To develop my children's olfactory skills at home, we played the game Guess the Smell. We took turns to collect things from around the house and hid them in foil-topped, fork-pricked pots. We sampled the mystery smells then drew or wrote down what we thought was in each pot before removing the foil. Today we had houmous, Marmite, soap, chocolate, strawberries, rosemary and coffee; there was some serious sniffing and thinking, and plenty of giggling and guessing.

When we were in Kynaston Gardens a few weeks ago we spotted an unusual fruit tree. The smell of its velvety citrus fruit took me straight back to a childhood memory of making pomanders from oranges. I thought this might make a lovely activity for Buddy and Daisy; to experience the wonderful perfume of citrus and cloves combined. So we took a few of the windfalls home with us and made the pomanders pictured above. Here's how we did it:

1. First we pierced the fruit skin with a fork and began to press cloves into the holes. Though both children's interest in this activity waned after about five minutes Daisy popped back to the making table a couple of times, adding a few cloves every visit.

2. When the fruit was entirely covered in cloves Daisy returned to help me thread a sparkly pipe cleaner through its core. I used a bamboo skewer to make a threading hole first.

3. Then we secured the pipe-cleaner with a pony bead to the underside of the fruit.

4. Next, we threaded five pony beads to the length of pipe-cleaner sticking out the top of the fruit.

5. Then we twisted and tucked the end of the pipe-cleaner into the pony beads making a hanging loop for the pomander.

6. Finally, we sprinkled over some fine glitter for extra sparkle and hung the pomanders from the radiator to dry cure.

Two weeks on, they are ready. They smell gorgeous, look very festive and evoke lovely memories of my childhood. And now the perfume of the pomanders will be part of Buddy and Daisy's smell-memory too.

Saturday, 5 November 2011

Sights, heights and lights

Our last family walk, which I wrote about here, was on a warm and golden autumn afternoon. We used the fabulous book London Adventure Walks for Families again this Saturday, and it couldn't have been more different; cold and drizzly and very, very grey. Despite the uninspiring weather, we had a marvellous time. We followed the walk from the chapter Out of the Ashes as my son's current school history topic is the Great Fire of London, and our adventure began at St Paul's Cathedral pictured above.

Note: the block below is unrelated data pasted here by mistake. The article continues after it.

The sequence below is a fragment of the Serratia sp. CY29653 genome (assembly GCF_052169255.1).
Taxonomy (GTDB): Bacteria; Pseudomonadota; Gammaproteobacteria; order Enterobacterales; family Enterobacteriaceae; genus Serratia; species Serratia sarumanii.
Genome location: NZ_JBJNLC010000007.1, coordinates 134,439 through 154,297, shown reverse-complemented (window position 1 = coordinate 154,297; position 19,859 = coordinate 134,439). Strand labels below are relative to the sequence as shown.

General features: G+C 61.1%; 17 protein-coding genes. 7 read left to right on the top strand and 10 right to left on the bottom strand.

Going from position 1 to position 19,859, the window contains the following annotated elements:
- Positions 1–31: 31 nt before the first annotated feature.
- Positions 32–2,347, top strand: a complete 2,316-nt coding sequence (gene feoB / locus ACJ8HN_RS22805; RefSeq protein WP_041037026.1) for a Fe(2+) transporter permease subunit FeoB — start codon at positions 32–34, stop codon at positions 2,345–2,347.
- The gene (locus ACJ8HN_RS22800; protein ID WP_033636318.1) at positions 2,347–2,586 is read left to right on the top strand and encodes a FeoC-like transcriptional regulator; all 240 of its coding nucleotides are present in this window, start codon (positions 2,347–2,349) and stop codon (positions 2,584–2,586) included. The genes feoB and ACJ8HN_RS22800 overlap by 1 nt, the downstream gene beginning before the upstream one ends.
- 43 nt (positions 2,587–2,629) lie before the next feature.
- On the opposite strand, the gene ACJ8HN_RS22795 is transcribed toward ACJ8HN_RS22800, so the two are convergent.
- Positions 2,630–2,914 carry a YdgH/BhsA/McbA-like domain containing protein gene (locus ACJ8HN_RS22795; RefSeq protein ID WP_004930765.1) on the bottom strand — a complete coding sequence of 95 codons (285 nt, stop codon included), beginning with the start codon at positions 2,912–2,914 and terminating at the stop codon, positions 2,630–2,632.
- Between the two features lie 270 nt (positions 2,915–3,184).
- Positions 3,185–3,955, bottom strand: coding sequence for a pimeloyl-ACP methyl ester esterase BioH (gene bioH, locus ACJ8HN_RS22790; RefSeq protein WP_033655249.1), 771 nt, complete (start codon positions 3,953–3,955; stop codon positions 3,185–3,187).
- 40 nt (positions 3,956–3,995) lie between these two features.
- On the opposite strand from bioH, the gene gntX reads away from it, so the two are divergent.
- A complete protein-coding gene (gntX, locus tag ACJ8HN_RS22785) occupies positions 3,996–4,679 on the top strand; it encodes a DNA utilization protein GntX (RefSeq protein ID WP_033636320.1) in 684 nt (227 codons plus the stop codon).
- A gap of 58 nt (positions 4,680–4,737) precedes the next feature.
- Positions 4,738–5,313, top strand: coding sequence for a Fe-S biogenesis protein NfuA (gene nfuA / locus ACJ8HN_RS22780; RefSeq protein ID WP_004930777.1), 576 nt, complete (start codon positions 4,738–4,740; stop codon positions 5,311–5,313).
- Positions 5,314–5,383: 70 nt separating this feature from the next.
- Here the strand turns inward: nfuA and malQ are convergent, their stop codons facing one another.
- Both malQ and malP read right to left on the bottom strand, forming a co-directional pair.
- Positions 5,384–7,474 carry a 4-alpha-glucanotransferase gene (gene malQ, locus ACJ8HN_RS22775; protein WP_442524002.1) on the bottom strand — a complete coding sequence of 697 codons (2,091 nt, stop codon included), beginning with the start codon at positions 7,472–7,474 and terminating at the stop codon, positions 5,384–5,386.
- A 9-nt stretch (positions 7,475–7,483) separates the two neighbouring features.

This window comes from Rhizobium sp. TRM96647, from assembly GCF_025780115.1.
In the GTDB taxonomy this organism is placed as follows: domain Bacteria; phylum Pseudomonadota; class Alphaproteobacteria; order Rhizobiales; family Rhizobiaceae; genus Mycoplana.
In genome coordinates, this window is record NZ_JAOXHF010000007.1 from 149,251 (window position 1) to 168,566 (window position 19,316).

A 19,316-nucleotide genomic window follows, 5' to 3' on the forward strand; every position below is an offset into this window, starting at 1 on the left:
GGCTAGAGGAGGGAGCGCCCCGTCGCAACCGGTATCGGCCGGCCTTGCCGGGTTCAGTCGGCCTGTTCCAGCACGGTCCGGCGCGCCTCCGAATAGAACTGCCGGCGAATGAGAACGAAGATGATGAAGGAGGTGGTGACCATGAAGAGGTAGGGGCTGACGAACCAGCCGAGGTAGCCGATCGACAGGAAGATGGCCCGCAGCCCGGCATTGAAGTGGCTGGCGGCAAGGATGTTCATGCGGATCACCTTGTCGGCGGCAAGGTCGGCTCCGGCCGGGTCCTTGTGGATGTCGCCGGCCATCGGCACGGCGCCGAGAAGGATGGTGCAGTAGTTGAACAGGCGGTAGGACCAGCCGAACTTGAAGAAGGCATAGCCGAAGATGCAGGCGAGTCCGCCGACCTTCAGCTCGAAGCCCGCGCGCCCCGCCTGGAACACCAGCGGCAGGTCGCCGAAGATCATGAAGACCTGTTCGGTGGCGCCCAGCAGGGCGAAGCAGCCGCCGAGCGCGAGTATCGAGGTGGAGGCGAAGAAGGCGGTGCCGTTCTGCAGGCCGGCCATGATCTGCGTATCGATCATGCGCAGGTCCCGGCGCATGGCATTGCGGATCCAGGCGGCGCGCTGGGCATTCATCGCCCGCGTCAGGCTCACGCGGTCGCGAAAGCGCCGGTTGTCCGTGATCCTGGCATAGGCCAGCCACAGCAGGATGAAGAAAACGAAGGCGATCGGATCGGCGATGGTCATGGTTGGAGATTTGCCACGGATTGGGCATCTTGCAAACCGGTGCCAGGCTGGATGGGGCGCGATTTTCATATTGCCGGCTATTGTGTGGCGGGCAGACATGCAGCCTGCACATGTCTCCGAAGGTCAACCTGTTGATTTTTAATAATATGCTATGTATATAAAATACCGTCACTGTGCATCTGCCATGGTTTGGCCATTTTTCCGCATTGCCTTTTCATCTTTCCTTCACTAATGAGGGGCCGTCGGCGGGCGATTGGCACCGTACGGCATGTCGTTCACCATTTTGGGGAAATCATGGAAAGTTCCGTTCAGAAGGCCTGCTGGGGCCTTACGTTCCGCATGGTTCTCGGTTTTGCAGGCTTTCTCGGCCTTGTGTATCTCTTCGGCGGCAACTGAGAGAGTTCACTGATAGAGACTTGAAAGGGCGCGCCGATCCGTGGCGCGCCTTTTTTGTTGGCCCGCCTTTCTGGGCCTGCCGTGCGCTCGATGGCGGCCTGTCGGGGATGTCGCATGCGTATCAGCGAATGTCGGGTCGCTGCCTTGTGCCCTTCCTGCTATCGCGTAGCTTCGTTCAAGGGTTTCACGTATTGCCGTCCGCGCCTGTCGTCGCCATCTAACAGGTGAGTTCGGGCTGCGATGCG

Looking up, we were wowed by the cathedral's vastness and its distinctive dome. We listened as Daddy read out how the fire of 1666 raged through this very spot and how, despite being made of stone, the cathedral that stood here was destroyed. Designed by architect Sir Christopher Wren, this was one of the most extraordinary new buildings to emerge out of the ashes, and it took 35 years to build.

But it was the scene at ground level that stole the show: the tents of the Occupy London encampment surrounding the cathedral, and the protesters in their hundreds - either handing out flyers or sitting on the steps listening to a constant stream of amplified speeches. What a sight! Buddy and Daisy were of course intrigued; we explained, as best we could, who the people were and why they were there.

After getting their faces painted in this almost festival-like atmosphere, we ventured into the cathedral itself and, with the aid of the children's audio guides, found out more about the effects of the Great Fire. Then we decided to get some height on the situation. Could we do it? Could we climb the 257 steps to the Whispering Gallery? Could we go even higher to the Stone Gallery - another 119 steps? And could we, should we attempt to make it all the way to the Golden Gallery; the very top of St Paul's famous dome? That would mean climbing 528 steps altogether, and put us nearly 100m above the ground. Gulp.

Well, after much huffing and puffing, and stopping to take in the views at each level - we made it. On the last stretch (a wrought iron, spiral staircase) I had to button down my burgeoning vertiginous butterflies. We also had to keep Buddy and Daisy happy, motivated and climbing. And the way we did this? By singing. London's Burning to be precise. We changed the word engines to buckets when Buddy pointed out "there were no [fire] engines in 1666." [We have since found evidence of 17th century 'fire engines' here]. Its call and response structure was just what we needed to keep our spirits up as we stepped onwards and upwards. It worked a treat.